great class here on islam- we're going to be asking another world religion to help us understand the doctrinal dimension. but we're having so much fun and we've had such an interesting set of classes that i'd just like throw it out- whatever "it" is- once again to this great audience, and any observations you've had since we last met that bring up some of our key class themes- we're always getting some interesting comments here. yeah, virginia? >> i wasn't going to say anything this week. however- >> why not? >> i've found that- i opened new yorker, and here are political cartoons on our meditation- one thing, it says, "our journey." you know, he says, "have we arrived yet?"- these little children sitting there in meditative poses. and when we were talking about the dome of the rock, there's a spread in the magazine about that. everything seems so current now. >> you begin to see these things once you- it reminds me of my geology class. you know, i took geology to get through my general ed, and just taking that course, it helps me see more in the natural environment, and hopefull
and religion in general, as is our way in this class, but we think about identity and relationship. well, what if we talked about identity and self-esteem and relationship as empowerment? that's what i think we're seeing when we're talking about the african-american muslim movement. in other words, identity is self-esteem- a person must feel good about themselves- and relationship is about empowerment. and i'm- you know, this is not the gospel truth here, as always- i'm working with some ideas that we're familiar with, so we can try to make sense of this powerful doctrinal statement. so when we look at the nation of islam, as we have here on the graphic, we can see it as a reinterpreretation of traditionl islamic or muslim doctrine, in order to meet ethical challenges in a society that is perceived to be racist by african-americans. see where i'm headed with this? that we take traditional muslim doctrines and we reinterpret it in order to raise up self-esteem- that is, identity- and raise up relationship, which is empowerment, and this may be the key behind it. well, of course, i'll ask our ex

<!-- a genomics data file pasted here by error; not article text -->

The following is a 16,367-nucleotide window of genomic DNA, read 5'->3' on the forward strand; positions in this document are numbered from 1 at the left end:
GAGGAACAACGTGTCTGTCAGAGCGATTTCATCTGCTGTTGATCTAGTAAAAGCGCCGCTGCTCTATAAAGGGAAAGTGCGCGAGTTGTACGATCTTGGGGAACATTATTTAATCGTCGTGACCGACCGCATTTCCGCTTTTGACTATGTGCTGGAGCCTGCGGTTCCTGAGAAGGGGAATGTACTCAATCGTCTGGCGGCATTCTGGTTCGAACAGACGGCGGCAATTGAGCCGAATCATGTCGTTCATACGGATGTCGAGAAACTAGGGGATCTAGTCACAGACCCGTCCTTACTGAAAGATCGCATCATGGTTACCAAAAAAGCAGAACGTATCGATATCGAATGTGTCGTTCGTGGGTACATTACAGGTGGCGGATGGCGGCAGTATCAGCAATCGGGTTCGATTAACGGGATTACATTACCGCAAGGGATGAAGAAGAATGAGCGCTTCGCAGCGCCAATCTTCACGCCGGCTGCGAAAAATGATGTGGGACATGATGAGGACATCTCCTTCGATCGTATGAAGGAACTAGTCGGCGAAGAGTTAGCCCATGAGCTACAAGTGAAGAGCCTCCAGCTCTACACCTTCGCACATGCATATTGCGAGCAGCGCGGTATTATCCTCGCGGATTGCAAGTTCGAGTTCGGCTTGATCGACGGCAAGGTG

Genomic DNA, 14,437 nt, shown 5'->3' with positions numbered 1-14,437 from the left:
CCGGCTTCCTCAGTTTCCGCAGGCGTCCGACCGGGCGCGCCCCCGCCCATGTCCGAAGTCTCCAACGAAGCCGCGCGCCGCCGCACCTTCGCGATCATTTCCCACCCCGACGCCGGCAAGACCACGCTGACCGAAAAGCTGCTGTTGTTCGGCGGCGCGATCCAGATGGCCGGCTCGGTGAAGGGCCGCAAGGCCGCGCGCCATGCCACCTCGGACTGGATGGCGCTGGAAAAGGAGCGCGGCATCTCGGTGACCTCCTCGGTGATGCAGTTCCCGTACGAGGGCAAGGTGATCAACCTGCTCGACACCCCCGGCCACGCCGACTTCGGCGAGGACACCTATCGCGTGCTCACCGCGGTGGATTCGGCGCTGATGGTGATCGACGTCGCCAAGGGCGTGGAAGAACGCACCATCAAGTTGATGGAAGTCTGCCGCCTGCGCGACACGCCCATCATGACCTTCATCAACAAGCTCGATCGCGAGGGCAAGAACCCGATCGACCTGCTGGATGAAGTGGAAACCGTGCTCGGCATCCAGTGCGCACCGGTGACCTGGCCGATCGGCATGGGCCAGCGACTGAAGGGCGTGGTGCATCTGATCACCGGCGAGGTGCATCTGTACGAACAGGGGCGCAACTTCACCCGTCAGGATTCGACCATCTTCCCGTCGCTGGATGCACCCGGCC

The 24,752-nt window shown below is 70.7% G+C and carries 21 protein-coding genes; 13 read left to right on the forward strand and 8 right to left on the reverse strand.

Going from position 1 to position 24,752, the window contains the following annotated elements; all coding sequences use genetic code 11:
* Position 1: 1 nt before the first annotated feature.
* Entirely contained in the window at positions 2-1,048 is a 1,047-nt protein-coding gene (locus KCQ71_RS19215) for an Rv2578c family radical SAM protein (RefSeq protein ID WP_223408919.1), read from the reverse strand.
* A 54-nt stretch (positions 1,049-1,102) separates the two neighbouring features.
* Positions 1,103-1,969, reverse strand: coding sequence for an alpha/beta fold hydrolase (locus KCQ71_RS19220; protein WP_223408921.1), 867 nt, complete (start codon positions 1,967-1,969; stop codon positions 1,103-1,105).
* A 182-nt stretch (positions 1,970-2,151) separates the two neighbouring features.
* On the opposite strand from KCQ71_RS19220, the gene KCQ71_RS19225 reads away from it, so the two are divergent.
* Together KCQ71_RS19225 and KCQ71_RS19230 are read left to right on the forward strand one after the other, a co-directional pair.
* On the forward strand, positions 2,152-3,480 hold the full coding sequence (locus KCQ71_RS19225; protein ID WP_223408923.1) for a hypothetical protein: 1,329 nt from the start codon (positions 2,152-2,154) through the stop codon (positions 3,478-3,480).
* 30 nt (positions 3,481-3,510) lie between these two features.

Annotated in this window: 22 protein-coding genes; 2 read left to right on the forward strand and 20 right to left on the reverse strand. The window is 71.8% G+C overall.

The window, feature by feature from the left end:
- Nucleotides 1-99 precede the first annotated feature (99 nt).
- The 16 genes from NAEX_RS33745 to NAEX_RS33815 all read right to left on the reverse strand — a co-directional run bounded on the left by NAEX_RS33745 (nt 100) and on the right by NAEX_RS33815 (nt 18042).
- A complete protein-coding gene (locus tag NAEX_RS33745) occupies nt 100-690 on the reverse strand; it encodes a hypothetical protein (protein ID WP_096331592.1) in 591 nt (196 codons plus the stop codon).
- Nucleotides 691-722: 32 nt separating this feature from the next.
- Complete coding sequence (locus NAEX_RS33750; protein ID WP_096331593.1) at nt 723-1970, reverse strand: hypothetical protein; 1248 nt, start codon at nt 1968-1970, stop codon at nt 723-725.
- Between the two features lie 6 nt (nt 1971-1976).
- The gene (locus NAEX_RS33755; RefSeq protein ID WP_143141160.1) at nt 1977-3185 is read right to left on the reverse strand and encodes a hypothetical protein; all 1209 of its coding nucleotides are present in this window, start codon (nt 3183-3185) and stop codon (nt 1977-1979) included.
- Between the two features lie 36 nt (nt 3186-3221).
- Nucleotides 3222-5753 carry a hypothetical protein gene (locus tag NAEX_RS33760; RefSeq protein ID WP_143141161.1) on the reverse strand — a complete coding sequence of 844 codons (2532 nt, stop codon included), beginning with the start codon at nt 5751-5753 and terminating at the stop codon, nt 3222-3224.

clinton decided the international freedom's religion not identified some good state department reporting, but we feel it's a great wave of persecution and not too many people are paying attention. >> private sector and all of that inhabits phenomenal, which is growing in the last 10 to 15 years to reinforce one of the points nina made by people in north america, usually don't know about this. if there's a particularly horrendous and today, say the bombing of the cathedral in that matter bombing of churches in egypt, didn't make it on cnn. but then it dies away again. the actual phenomenon is continuing. 10, 12 people do. so there's very the wellness of what is happening and in some cases the communications, in many cases, communities which are 2000 years old. >> pollen i wrote a book together in 1996, 97 it came out called the blood cries out and covered the same issue. it became more and more out of date as the problems increased in the world. i set aside the christian persecution when i went to jerusalem in 2006. it crossed my path over and over again because people came from cherokee,